The Democratic Party is deciding who will lead them going forward, after suffering crushing losses on election day. Donna Brazile is stepping down as chairman of the Democratic National Committee, and there has been much speculation as to who will replace her. Reportedly, Ilyse Hogue — president of abortion advocacy group NARAL Pro-Choice America — has been asked to consider running, The Hill reports.
NARAL National Communication Director Kaylie Hanson Long announced that Democrats have been urging Hogue to throw her hat into the ring. “In the last week many people within the Democratic Party at both the national and state level have approached Ilyse about running for chair of the party. She is listening and considering all her options,” Hanson Long said in a statement. “[Hogue], like millions of Americans, wants to do everything in her power to stop Trump from enacting his dangerous and reckless policies. She will be considering what platform is best to accomplish that goal in the days and weeks ahead.”
Whether Hogue will be chosen to lead the Democratic Party is yet to be seen. But Democrats should consider carefully whether they truly want a pro-abortion extremist like Hogue leading them. NARAL hired Hogue ostensibly for her marketing expertise, and she quickly dove into her role as abortion activist. She has smeared pro-lifers as liars and cheaters, and has shown herself to be out-of-touch with the American people. She opposes laws like mandatory hospital privileges for abortion facilities, 20-week abortion bans, and parental consent requirements, even though Americans overwhelmingly support these common-sense measures.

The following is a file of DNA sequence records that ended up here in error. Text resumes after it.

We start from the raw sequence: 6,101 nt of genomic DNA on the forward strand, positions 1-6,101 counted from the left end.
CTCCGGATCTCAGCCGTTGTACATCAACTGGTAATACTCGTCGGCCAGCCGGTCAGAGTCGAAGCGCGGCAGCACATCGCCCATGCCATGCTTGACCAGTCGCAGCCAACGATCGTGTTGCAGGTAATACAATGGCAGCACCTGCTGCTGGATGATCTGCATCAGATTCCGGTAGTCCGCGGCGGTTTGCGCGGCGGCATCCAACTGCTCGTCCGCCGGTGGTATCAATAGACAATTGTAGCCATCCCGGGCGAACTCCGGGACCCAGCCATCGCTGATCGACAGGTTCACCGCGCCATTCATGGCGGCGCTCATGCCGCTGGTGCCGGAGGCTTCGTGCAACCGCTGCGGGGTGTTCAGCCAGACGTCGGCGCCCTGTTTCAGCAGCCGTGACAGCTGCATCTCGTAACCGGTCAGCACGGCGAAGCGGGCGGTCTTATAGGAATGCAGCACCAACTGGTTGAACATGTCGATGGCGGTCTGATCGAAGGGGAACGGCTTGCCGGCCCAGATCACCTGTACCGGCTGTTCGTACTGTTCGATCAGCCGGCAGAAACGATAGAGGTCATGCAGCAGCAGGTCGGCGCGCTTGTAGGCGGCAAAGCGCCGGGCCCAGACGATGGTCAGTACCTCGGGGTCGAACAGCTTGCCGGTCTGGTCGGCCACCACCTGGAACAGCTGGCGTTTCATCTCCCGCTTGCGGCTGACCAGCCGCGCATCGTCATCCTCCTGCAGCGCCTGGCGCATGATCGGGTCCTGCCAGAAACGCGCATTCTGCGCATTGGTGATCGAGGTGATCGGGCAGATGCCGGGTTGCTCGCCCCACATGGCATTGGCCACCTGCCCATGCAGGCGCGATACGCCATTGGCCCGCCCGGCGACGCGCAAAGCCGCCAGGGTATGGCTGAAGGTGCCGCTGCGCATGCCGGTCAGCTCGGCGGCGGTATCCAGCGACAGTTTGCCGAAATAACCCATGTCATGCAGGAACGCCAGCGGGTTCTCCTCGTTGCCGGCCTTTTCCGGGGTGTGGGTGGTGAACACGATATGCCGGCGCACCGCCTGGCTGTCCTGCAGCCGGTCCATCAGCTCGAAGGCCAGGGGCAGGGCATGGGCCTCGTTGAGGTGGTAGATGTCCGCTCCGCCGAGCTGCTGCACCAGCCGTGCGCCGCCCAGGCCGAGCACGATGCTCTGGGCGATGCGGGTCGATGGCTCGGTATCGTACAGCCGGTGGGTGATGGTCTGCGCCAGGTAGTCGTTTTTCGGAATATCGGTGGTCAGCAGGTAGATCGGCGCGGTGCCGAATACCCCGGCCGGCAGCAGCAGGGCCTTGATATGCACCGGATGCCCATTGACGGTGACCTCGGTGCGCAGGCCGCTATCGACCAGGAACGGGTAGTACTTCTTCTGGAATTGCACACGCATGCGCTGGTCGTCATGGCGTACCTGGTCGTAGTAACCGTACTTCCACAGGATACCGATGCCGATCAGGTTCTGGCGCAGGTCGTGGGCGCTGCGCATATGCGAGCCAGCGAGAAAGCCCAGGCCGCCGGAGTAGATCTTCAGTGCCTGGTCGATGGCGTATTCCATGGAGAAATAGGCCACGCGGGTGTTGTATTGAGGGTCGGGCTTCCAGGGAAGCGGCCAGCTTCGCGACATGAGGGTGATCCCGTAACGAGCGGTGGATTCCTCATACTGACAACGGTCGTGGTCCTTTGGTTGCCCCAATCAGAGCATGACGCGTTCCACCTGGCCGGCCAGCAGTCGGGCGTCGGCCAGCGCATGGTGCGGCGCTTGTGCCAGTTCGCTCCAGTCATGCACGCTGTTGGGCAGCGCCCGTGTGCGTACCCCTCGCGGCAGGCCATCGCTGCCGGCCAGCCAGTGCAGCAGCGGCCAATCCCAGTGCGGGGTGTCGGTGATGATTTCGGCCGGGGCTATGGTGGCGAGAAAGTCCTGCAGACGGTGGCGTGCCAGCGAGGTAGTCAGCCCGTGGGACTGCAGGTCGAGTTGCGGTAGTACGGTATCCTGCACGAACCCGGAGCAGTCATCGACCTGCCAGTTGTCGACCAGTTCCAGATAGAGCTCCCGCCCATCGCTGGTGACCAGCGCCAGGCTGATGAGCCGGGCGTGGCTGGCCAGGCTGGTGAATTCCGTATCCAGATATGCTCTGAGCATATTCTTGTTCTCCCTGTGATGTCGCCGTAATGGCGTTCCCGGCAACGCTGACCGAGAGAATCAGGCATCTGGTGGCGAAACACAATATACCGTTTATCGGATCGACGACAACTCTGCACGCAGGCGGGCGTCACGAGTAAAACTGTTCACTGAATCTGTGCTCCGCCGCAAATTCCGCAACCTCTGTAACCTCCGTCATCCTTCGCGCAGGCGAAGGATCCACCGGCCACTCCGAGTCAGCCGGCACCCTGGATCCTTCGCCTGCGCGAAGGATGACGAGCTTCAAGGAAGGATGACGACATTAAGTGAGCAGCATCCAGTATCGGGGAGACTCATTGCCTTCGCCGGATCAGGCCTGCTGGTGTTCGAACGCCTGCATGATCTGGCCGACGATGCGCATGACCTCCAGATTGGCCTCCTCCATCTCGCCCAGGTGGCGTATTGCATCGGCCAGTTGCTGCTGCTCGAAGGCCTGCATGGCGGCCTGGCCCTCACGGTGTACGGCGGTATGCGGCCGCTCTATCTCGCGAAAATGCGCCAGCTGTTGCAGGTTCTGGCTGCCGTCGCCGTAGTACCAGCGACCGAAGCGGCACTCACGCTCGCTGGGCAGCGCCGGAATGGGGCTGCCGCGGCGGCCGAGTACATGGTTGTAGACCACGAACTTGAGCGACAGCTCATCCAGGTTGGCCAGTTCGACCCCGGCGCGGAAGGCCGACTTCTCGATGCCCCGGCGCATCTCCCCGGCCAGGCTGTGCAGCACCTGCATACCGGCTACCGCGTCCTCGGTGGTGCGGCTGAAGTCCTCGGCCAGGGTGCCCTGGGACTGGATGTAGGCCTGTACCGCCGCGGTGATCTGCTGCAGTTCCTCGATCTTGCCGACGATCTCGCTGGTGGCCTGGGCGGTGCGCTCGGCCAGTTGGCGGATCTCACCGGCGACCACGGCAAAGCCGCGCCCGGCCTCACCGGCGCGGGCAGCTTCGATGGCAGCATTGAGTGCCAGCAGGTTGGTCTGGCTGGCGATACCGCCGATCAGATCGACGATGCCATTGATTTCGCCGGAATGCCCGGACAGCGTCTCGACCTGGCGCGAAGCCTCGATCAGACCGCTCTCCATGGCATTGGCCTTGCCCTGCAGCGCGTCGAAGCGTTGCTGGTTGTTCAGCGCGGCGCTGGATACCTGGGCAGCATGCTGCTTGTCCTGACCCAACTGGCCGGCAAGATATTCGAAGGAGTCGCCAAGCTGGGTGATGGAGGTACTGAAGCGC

And while Hogue is happy to attack pro-lifers, that may not make for the wisest choice to lead the DNC, considering that more young people than ever consider themselves to be pro-life, and just under half of Americans call themselves pro-life as well (the same rate as those who call themselves to be “pro-choice”)., on
The Democratic Party’s 2016 platform was notable for its pro-abortion extremism, something that Hogue of course applauded, despite the fact that many of the measures Democrats supported are, again, opposed by the majority of Americans. Hogue also addressed the Democratic National Committee this summer, where she promoted her own abortion story, and received overwhelming cheers in response.
The Democratic Party is understandably struggling to figure out the best way to reach the American public after resounding losses. But putting a pro-abortion extremist like Ilyse Hogue in charge would be a monumental mistake that would only further alienate the majority of Americans who do not support things like taxpayer-funded, on-demand abortion, at any time, for any reason.
The simple fact is, even among Americans who consider themselves “pro-choice,” Americans want heavy restrictions on abortion. Choosing someone to lead the Democratic Party who would ignore the majority of Americans in order to appease the abortion industry, along with the small but vocal minority of pro-abortion extremists, will not lead Democrats to victory.